New Zealand responded by fixing one generator and giving Kiribati money for generators producing two megawatts of power. China did one better and donated 2.4 megawatts of power.
China has been a dialogue member of the Pacific Island Forum since 1990. In October last year, the first China-Pacific Islands Foreign Ministers meeting was held, with plans for regular meetings.
Wang Genhua, minister counsellor at the Chinese Embassy in Wellington, says his country has no geopolitical ambitions in the region “because it’s so far away from China”.
“If we cannot ensure our security across East Asia, how can we reach so long to Asia-Pacific to the Pacific islands?” he says.
In the past five years, the governments of traditional Pacific partners have launched a series of policies aimed at boosting engagement with the region. The US announced the Pacific Pledge, Britain the Pacific Uplift, Australia the Pacific Step Up, New Zealand the Pacific Reset (now Pacific Resilience) and Indonesia the Pacific Elevation. Both Japan and France also announced increased resources for the region.
“We’ve always been part of the Pacific, we are part of the Pacific,” says Patricia Forsythe, the Australian High Commissioner in New Zealand.
“Our assessment was that we could do more – that we could be broader and deeper in our relationship.
“And in a strategic sense, more than anything, we want a peaceful Pacific. And we will do what we can to ensure that all the settings are right to maintain that peaceful existence,” Forsythe adds.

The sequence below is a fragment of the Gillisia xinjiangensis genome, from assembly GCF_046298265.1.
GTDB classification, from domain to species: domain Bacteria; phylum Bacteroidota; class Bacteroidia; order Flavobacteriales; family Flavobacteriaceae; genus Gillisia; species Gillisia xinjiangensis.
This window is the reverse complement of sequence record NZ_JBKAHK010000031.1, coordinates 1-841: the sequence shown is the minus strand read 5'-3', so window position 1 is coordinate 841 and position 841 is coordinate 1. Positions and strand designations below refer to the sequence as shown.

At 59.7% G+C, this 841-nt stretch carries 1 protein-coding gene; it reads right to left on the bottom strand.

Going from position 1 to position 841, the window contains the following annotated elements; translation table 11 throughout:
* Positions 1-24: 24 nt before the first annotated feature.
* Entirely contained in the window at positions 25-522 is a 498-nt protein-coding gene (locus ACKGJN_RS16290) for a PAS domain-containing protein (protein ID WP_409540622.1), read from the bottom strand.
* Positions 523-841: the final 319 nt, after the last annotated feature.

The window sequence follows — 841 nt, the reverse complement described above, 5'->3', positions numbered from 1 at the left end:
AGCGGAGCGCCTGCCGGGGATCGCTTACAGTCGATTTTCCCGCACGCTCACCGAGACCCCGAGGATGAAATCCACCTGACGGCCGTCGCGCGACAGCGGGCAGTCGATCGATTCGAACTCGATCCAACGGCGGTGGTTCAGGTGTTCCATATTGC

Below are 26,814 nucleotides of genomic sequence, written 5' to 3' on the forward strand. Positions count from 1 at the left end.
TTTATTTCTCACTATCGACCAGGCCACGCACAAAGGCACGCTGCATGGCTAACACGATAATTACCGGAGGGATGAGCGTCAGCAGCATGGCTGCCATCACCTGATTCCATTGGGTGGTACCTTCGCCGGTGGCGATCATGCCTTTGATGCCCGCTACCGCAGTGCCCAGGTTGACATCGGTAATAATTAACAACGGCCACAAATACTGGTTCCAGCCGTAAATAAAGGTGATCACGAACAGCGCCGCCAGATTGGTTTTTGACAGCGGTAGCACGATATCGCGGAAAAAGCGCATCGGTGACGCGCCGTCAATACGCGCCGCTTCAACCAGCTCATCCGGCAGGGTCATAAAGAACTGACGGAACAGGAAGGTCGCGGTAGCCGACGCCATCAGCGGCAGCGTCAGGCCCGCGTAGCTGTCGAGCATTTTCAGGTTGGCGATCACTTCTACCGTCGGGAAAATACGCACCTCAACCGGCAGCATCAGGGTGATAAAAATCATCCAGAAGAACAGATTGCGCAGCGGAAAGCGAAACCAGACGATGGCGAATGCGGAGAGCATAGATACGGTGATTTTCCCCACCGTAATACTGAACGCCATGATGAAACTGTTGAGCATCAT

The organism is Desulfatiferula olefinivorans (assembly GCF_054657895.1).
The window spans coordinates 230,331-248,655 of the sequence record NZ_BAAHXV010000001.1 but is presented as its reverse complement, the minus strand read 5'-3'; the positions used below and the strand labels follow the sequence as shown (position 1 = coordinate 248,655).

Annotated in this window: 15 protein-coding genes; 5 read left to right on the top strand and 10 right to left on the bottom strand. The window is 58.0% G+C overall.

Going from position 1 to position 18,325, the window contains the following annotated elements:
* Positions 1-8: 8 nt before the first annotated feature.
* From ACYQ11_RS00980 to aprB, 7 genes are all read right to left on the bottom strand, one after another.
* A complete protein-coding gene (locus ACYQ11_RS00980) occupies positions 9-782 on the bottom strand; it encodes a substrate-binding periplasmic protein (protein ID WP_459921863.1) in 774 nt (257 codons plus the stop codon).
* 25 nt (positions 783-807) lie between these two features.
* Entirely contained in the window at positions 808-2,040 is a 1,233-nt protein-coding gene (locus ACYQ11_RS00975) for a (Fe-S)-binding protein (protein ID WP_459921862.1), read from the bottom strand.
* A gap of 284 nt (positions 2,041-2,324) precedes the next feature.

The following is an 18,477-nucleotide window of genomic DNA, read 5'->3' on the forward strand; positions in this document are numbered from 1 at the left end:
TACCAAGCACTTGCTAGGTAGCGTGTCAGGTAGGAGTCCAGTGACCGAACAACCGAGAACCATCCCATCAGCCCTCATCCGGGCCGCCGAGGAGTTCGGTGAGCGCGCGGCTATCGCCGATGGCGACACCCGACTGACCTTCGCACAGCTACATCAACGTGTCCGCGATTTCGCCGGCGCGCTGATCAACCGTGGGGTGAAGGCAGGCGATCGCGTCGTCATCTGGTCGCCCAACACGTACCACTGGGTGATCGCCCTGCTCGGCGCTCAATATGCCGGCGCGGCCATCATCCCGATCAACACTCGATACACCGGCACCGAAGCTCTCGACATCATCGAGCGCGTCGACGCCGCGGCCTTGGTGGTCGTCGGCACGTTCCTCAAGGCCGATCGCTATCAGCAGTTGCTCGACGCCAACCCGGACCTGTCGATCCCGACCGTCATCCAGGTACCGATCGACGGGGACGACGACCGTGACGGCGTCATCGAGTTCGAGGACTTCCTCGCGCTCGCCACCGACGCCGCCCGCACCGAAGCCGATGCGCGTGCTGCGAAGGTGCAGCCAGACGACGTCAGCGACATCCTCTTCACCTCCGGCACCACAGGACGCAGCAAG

The UK, Japan and Australia have opened a total of 10 more embassies in the region since 2018. The Americans set up an American Chamber of Commerce in Papua New Guinea late in 2021 and recently announced they would open an embassy in the Solomon Islands. Naval and Coastguard ships are making port visits and doing joint exercises with the smaller countries in the region. Both aid and loans are increasing. And President Joe Biden addressed the Pacific Islands’ Forum in 2021 – a first for a US President.
When the Tonga eruption occurred in January, the country was inundated with aid as military ships came from China, Australia and its partners. China claimed it was the first country to provide aid.